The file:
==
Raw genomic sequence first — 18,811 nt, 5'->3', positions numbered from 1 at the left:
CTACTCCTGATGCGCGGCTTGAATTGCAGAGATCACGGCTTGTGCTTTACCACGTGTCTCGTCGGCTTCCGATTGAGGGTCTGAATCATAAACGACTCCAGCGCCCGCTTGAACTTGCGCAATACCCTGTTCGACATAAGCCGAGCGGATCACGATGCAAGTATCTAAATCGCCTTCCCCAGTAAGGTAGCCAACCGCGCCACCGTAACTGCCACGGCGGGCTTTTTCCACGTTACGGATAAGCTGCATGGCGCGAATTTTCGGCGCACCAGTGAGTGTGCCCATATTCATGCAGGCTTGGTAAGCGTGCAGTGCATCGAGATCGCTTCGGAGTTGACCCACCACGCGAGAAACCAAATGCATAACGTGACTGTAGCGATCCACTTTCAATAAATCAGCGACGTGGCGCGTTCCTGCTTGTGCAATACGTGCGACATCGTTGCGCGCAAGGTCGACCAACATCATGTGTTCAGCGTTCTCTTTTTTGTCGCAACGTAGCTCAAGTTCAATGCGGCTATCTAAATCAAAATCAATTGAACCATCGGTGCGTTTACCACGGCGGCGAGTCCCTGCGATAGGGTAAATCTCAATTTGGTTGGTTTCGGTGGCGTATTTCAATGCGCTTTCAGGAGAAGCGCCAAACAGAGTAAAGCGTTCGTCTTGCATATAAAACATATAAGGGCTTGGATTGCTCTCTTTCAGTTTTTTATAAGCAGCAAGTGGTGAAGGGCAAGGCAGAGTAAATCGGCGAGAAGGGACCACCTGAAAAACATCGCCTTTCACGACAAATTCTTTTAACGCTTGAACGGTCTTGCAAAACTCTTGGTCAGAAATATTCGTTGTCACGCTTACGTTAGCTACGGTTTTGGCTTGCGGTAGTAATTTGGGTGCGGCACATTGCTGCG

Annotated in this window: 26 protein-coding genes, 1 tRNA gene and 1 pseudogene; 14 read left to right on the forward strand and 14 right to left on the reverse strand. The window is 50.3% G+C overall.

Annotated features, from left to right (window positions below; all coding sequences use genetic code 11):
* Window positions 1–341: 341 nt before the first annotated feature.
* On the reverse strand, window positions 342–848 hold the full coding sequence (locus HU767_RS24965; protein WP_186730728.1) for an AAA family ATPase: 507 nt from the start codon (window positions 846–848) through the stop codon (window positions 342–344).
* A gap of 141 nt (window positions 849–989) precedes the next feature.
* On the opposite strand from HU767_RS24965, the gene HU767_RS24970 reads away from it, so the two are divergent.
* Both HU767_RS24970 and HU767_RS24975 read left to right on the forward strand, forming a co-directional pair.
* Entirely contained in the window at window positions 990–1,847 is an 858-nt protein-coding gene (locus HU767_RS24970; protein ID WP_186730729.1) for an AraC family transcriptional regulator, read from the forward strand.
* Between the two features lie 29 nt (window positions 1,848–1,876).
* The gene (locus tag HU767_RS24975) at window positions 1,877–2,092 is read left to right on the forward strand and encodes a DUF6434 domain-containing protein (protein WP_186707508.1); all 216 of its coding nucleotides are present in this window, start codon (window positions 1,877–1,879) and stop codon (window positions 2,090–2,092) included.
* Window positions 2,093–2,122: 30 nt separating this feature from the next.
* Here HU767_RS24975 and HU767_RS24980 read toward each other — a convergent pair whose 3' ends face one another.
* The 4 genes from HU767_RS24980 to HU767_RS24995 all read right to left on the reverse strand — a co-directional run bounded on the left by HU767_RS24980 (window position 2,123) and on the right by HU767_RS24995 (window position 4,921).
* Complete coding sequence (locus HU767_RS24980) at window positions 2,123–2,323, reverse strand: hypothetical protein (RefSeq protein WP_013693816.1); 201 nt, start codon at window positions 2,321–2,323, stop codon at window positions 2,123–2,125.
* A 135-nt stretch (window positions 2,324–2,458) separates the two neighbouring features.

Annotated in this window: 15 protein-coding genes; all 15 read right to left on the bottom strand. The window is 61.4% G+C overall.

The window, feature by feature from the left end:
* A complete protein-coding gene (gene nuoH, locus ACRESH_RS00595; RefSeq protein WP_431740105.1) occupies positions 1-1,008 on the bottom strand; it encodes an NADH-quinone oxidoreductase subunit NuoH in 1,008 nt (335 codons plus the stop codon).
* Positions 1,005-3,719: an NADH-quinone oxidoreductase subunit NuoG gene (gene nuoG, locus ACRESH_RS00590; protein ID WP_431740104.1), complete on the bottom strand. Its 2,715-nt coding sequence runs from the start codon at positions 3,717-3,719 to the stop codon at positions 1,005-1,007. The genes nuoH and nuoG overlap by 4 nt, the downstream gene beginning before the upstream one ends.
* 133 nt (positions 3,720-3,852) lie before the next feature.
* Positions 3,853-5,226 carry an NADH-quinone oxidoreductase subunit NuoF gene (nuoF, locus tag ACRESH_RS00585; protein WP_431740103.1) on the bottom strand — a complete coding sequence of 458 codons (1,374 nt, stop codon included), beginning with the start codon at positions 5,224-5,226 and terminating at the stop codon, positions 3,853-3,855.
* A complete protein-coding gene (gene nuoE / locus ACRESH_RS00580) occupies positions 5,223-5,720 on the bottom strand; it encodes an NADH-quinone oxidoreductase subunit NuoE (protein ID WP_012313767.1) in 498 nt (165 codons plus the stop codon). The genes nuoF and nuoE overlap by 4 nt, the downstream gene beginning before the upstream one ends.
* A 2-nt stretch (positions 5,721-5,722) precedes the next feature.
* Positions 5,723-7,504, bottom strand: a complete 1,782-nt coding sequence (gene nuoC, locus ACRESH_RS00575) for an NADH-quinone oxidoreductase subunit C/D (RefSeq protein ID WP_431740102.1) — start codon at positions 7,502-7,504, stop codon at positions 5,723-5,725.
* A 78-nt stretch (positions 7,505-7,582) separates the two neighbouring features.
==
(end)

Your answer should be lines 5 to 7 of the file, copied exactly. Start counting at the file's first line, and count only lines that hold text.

* Window positions 1–341: 341 nt before the first annotated feature.
* On the reverse strand, window positions 342–848 hold the full coding sequence (locus HU767_RS24965; protein WP_186730728.1) for an AAA family ATPase: 507 nt from the start codon (window positions 846–848) through the stop codon (window positions 342–344).
* A gap of 141 nt (window positions 849–989) precedes the next feature.